A decade ago, with his breakaway bestseller, Listening to Prozac, Peter Kramer revolutionized the way we think about antidepressants and the culture in which they are so widely used. Now, he returns with a profound and original look at the condition those medications treatdepression. He asks: If we could eradicate depression so that no human being ever suffered it again, would we?
Depression, linked in our culture to a long tradition of heroic melancholy, is often understood as ennoblinga source of soulfulness and creativity. Tracing this belief from Aristotle to the Romantics to Picasso, and to present-day memoirs of mood disorder, Kramer suggests that the pervasiveness of the illness has distorted our sense of what it is to be human. There is nothing heroic about depression, Kramer argues, and he presents the latest scientific findings to support the fact that depression is a diseaseone that can have far-reaching health effects on its sufferers.
Frank and unflinching, Against Depression is a deeply felt, deeply moving book, grounded in time spent with the depressed. As his argument unfolds, Kramer becomes a crusader, the author of a compassionate polemic that is fiercely against depression and the devastation it causes.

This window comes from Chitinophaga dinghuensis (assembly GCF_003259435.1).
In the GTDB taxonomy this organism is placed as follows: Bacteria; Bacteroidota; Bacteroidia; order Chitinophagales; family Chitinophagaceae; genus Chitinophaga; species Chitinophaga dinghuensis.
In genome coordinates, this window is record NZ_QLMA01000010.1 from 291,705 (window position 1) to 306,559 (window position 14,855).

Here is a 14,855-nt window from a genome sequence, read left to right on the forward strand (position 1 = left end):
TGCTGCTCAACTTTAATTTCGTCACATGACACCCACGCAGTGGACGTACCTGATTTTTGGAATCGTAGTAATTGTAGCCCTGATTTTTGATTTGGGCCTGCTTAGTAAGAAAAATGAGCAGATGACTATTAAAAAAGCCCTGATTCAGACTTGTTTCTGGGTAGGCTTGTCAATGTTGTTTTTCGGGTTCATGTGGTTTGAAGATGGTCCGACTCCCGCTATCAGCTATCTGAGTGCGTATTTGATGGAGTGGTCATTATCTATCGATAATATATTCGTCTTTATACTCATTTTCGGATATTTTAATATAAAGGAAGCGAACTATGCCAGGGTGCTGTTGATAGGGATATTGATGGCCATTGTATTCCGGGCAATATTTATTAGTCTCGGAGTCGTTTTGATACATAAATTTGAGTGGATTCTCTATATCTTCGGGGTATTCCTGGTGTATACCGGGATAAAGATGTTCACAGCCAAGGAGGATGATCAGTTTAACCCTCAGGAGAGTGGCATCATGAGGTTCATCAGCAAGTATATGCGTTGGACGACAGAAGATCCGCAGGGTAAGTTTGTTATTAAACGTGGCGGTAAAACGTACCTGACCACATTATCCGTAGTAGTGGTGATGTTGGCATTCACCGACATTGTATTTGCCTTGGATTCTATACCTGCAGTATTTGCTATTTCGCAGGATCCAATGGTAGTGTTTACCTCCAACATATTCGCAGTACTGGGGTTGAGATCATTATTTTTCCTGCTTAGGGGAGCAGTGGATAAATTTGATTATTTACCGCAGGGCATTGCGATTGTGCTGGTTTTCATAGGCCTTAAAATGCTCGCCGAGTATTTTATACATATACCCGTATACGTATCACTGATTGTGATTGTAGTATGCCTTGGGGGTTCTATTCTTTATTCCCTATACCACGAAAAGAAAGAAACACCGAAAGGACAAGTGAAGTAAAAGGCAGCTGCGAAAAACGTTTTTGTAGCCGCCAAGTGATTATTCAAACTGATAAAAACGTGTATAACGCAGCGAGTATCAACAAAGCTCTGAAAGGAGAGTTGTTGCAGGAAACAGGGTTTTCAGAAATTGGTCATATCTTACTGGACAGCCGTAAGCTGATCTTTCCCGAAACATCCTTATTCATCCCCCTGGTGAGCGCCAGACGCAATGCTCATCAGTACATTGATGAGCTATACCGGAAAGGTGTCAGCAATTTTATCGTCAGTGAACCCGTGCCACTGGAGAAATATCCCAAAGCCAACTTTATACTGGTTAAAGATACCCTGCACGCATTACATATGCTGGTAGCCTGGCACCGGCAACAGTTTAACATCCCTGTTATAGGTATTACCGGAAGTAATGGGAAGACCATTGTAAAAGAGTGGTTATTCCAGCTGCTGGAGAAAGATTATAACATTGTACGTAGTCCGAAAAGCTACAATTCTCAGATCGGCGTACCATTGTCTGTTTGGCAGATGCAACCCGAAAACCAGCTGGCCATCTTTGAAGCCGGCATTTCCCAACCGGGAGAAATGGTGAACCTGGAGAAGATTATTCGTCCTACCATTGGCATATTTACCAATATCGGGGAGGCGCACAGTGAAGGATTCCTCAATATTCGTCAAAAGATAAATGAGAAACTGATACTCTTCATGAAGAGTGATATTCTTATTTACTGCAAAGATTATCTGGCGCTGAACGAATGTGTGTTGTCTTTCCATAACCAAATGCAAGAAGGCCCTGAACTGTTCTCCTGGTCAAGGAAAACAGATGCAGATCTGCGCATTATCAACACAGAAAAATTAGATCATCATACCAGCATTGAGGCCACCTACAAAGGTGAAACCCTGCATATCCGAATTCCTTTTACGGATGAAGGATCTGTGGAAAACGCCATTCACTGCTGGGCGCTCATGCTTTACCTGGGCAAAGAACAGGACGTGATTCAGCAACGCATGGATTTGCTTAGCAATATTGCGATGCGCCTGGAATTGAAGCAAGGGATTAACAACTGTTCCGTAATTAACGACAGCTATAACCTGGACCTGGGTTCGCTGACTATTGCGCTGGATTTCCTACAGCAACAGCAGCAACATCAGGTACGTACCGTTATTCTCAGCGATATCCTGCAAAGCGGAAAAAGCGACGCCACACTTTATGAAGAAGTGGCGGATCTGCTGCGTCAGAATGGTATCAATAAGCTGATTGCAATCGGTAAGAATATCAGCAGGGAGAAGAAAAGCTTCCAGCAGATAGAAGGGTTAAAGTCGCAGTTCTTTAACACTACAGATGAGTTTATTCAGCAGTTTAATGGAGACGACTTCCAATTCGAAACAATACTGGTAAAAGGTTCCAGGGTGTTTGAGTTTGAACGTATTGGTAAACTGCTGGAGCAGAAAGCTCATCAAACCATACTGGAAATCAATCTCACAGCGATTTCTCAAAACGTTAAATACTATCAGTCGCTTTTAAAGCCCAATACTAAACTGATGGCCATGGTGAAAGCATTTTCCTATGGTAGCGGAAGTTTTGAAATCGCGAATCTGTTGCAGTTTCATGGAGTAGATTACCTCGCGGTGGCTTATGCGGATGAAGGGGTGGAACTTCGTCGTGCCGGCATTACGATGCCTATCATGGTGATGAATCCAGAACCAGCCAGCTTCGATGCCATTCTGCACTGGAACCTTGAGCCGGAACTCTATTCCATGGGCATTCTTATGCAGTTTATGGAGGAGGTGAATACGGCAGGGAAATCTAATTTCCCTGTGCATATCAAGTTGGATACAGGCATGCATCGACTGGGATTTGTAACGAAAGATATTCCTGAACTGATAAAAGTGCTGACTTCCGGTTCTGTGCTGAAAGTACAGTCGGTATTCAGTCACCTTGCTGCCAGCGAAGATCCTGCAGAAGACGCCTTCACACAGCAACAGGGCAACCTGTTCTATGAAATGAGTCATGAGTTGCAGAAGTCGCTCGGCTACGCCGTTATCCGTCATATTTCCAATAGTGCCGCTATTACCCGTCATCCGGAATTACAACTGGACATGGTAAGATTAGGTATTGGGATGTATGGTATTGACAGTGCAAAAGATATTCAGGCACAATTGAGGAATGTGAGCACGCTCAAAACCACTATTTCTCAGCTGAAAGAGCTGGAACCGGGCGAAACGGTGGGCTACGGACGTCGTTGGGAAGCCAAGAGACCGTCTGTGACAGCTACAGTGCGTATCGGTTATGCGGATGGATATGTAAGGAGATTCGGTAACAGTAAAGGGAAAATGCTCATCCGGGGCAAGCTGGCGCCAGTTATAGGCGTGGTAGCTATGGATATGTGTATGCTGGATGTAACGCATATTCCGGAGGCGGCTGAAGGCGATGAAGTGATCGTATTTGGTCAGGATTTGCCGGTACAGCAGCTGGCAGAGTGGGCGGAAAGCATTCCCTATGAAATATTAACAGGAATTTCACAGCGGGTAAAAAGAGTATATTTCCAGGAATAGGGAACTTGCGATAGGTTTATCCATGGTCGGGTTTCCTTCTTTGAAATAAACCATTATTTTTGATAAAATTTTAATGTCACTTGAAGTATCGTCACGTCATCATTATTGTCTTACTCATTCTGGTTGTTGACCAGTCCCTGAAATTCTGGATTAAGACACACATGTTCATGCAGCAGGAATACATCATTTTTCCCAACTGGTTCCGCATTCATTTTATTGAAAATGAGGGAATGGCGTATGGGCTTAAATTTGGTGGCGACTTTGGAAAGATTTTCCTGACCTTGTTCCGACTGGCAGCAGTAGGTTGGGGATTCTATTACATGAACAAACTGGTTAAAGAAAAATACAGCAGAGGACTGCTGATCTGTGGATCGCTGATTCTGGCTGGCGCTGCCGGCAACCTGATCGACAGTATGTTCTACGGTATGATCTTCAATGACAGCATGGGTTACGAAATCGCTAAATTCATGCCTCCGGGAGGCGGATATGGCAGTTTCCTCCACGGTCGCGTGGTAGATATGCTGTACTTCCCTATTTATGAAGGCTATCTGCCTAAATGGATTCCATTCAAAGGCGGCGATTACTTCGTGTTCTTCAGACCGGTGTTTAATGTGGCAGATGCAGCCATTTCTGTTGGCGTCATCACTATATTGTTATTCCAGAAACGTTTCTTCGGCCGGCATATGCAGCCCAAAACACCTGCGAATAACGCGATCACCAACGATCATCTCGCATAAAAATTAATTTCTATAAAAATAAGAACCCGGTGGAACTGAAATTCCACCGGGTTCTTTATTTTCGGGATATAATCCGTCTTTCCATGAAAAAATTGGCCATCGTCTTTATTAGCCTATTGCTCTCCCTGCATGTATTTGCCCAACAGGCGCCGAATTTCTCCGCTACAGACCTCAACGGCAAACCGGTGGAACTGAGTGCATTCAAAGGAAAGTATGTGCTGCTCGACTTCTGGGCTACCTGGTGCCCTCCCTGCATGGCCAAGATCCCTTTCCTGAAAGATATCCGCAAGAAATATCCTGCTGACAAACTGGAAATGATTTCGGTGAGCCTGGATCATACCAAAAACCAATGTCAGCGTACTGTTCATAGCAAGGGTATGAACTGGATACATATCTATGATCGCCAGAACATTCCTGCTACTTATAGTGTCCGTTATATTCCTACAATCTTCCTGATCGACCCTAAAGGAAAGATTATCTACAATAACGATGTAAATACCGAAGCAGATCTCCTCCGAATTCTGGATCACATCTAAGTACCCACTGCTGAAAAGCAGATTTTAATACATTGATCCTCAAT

Like Listening to Prozac, Against Depression will offer hope to millions who suffer from depressionand radically alter the debate on its treatment.
A thoughtful, sometimes controversial look at depression. However, the audio book, read by Kramer in an ironically depressing monotone, is a disappointment. No doubt Kramer is a fascinating man stuffed full with fascinating ideas but his reading style is a little dull! (Reviewed by BookBrowse Review Team).
Resolute but not preachy, this book is an important addition to the growing public health campaign against depression.
A clear, valuable exposition of the progress researchers are making in understanding an all-too-common disease.
The Washington Post
In his new book, Peter D. Kramer examines depression with a cool, intelligent and sympathetic eye. He asks two interesting questions: If we could eradicate depression, would we? And if we did, would we lose anything of value?
San Francisco Chronicle
Kramer makes an eloquent case for considering depression a disease... Captivating, convincing and thorough.
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